Photo: via FBI.gov
The FBI is once again ramping up its effort to solve the largest art theft in history, a 23-year-old case in which $500 million worth of paintings and sculptures were stolen from a Boston art museum.The agency will share the latest developments in the case at a press conference this afternoon, and launch a publicity campaign aimed at uncovering the 13 missing works, for which the Isabella Steward Gardner Museum is offering a $5 million reward.
Investigators have said they hope to crack the case by using tactics like those used to capture notorious gangster James “Whitey” Bulger, who was eventually caught after authorities publicized the case using billboards, TV commercials, and other ads, according to the Associated Press.
As art thefts go, the 1990 heist at Boston’s Gardner Museum was one of the most brazen in history. Click through to see the missing works and read how it went down.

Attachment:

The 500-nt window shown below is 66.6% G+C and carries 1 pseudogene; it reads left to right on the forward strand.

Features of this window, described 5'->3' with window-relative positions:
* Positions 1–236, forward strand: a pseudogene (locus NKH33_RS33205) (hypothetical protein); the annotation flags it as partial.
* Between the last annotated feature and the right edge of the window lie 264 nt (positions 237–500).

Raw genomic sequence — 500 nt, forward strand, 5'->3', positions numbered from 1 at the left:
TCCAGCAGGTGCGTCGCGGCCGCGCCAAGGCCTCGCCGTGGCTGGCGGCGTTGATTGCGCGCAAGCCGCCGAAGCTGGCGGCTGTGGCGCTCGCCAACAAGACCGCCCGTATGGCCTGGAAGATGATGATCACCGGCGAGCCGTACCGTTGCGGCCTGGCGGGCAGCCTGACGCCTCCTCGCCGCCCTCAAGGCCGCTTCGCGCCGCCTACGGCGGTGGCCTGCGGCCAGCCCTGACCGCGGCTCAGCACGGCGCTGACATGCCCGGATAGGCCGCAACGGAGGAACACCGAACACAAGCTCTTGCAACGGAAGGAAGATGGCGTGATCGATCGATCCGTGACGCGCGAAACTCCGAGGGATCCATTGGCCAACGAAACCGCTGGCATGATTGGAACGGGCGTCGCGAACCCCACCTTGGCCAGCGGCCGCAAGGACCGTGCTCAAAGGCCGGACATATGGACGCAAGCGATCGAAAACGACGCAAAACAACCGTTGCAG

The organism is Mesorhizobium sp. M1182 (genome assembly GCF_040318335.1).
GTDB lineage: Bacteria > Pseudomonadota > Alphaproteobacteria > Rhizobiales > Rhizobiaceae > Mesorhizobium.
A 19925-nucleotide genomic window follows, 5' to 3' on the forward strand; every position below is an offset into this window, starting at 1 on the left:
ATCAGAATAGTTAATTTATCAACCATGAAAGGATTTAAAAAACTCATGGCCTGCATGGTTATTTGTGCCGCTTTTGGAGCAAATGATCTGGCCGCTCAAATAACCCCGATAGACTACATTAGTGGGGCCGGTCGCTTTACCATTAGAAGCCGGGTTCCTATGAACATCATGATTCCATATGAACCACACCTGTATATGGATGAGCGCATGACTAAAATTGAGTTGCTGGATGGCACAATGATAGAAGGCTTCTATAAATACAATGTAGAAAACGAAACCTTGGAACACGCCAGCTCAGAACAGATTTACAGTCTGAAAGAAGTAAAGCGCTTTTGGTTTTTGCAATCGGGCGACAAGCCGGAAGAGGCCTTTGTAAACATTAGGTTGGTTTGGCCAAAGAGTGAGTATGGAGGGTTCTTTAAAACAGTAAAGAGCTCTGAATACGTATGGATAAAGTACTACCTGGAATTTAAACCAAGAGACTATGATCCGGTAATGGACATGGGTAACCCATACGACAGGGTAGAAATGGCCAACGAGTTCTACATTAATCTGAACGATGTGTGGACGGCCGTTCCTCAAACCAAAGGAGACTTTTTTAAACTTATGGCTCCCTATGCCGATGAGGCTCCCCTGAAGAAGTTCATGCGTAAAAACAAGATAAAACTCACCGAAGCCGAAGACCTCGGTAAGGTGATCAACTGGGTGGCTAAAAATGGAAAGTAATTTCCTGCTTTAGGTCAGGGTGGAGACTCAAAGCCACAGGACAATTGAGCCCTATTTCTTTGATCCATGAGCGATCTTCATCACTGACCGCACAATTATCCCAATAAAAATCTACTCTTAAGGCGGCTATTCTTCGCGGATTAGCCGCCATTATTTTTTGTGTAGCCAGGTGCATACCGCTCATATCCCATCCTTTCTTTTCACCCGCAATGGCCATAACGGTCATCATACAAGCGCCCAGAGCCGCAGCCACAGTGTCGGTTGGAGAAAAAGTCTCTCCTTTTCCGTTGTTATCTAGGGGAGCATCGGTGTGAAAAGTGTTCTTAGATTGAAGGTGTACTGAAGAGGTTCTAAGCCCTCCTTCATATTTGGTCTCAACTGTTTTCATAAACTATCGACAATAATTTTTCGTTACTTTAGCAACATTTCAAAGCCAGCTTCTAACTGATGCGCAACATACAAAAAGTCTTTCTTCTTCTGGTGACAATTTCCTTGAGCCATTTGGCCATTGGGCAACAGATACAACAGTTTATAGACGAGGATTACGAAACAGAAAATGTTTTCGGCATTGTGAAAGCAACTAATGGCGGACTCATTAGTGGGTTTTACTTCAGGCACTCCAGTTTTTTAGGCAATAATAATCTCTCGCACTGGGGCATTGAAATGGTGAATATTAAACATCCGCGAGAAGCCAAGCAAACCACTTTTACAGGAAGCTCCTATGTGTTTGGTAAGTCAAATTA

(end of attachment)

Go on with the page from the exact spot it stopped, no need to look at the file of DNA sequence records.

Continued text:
It took place at Boston's Isabella Stewart Gardner Museum on Saint Patrick's Day, a Sunday, when much of the city was preoccupied.
A pair of thieves posing as Boston police officers showed up at the museum and said they were responding to a call.
Although it was against protocol, the guard on duty allowed the thieves to enter through the museum's security door.
The thieves then claimed they had a warrant for the guard's arrest, and proceeded to handcuff him and another guard who had been summoned.
The guards were taken to the basement, where they were cuffed to pipes and had their hands, feet, and heads duct taped.
It was not until the next morning that a security guard arriving for duty discovered that the museum had been robbed and notified police.
The stolen art works have been valued at $500 million. They include works by Rembrandt, Vermeer, and Degas.
Several empty frames remain in the museum today, awaiting the return of the stolen paintings. Some were cut directly from their frames,
The museum is offering a $5 million reward for the stolen works, if they are returned in good condition.
The agency is launching a new website and campaign to inform the public about the stolen works today.
Rembrandt, The Storm on the Sea of Galilee
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